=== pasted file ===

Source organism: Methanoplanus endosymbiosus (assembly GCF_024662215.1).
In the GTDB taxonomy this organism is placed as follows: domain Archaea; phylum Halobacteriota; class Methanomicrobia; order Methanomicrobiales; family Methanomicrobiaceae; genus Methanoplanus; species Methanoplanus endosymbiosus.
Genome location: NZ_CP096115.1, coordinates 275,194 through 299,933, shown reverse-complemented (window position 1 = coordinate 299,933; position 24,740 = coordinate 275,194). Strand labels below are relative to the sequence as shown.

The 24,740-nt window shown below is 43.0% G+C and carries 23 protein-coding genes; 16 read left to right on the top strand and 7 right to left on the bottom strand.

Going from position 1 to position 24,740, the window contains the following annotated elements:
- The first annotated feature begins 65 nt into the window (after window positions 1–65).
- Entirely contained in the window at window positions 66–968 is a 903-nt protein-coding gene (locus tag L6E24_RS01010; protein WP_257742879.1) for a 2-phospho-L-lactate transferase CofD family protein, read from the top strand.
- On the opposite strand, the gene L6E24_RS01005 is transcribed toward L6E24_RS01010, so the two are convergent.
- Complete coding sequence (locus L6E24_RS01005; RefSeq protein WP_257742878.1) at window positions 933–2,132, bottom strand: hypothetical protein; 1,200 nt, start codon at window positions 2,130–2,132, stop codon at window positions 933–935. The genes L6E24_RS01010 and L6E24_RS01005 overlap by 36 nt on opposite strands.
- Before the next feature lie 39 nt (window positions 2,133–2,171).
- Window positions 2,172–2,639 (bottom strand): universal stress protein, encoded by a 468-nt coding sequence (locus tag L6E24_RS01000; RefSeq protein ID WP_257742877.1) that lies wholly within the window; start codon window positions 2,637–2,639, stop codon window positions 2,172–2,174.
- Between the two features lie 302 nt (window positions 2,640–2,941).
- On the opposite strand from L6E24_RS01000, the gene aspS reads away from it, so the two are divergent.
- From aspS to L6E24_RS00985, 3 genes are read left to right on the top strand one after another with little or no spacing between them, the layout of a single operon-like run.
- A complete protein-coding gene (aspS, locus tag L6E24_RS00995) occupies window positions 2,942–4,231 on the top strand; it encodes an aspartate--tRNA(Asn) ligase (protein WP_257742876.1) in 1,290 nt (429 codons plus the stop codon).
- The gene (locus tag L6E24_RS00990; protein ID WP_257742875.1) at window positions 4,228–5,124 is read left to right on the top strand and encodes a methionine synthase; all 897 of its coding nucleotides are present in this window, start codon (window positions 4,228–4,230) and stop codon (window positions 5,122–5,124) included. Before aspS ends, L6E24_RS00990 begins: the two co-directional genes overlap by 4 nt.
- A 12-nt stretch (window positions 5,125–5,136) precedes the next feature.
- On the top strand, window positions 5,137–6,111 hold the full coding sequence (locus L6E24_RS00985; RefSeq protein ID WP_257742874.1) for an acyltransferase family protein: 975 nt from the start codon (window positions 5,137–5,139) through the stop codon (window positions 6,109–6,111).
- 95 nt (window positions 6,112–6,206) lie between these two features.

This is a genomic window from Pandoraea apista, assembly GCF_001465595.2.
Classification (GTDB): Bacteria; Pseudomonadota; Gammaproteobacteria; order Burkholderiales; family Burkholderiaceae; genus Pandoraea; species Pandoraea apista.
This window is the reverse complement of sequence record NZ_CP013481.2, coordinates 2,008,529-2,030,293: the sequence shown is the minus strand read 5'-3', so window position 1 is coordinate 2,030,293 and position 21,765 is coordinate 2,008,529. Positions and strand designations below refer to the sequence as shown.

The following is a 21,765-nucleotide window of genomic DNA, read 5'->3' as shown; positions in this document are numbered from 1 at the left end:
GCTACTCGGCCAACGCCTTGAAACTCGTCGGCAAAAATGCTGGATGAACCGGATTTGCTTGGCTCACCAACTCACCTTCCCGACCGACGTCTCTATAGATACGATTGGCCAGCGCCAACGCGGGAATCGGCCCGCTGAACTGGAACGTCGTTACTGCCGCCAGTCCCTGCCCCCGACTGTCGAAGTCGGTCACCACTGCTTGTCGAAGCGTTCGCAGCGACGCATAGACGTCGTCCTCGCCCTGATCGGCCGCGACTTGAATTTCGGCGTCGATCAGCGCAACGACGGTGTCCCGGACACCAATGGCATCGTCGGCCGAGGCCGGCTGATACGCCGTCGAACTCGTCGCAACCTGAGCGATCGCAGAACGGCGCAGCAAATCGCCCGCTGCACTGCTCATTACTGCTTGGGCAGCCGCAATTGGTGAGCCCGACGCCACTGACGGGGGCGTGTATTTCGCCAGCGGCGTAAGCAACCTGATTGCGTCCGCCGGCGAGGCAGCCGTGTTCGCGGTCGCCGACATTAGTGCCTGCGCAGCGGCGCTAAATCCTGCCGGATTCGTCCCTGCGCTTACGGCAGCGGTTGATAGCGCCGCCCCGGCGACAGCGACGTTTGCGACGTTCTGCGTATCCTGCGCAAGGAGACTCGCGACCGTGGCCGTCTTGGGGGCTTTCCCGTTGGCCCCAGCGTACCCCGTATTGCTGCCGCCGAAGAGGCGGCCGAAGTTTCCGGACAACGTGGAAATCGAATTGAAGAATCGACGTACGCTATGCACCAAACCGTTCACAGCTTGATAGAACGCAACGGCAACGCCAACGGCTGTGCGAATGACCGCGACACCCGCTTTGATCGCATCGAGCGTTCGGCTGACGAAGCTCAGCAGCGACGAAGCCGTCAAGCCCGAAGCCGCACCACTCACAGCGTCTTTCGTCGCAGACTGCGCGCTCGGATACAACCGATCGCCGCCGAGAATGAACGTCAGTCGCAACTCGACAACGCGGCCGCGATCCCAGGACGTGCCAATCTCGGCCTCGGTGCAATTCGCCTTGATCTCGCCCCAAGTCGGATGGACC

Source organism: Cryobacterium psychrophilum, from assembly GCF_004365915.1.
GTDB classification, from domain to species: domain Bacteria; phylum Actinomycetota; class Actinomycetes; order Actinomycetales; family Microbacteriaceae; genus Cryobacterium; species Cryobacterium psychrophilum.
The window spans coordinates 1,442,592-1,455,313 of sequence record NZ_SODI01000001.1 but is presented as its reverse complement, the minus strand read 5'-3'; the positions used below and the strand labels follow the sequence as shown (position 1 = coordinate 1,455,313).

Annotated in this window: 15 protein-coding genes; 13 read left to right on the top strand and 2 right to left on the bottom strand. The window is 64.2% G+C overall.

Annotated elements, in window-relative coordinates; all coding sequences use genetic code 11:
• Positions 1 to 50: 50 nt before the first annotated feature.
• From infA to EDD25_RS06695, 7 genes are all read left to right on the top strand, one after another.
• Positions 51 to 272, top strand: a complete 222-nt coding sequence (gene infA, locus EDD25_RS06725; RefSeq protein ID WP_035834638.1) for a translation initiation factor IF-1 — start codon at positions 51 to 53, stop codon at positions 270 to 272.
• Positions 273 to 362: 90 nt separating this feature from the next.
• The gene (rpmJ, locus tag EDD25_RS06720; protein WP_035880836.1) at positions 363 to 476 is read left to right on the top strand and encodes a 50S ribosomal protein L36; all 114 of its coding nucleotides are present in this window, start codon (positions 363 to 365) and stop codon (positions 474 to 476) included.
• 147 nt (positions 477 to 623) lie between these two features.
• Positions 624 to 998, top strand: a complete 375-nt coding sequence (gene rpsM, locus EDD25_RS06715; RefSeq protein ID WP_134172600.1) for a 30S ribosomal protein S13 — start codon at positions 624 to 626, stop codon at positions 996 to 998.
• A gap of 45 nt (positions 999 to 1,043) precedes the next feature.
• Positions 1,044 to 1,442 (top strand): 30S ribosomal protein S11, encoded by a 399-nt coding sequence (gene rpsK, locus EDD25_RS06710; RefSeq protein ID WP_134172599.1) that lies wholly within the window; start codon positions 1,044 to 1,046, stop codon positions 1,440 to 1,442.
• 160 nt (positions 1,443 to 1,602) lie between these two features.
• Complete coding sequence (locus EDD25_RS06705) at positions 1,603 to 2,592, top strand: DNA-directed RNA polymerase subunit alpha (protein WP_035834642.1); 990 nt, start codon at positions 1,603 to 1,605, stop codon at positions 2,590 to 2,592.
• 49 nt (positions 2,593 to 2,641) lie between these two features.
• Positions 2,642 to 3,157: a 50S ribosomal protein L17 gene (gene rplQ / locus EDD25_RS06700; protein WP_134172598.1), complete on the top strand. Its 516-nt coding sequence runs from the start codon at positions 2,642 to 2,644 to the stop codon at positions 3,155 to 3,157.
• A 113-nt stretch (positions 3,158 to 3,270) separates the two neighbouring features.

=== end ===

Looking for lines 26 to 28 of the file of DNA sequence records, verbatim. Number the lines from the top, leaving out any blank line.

GTDB classification, from domain to species: domain Bacteria; phylum Actinomycetota; class Actinomycetes; order Actinomycetales; family Microbacteriaceae; genus Cryobacterium; species Cryobacterium psychrophilum.
The window spans coordinates 1,442,592-1,455,313 of sequence record NZ_SODI01000001.1 but is presented as its reverse complement, the minus strand read 5'-3'; the positions used below and the strand labels follow the sequence as shown (position 1 = coordinate 1,455,313).

Annotated in this window: 15 protein-coding genes; 13 read left to right on the top strand and 2 right to left on the bottom strand. The window is 64.2% G+C overall.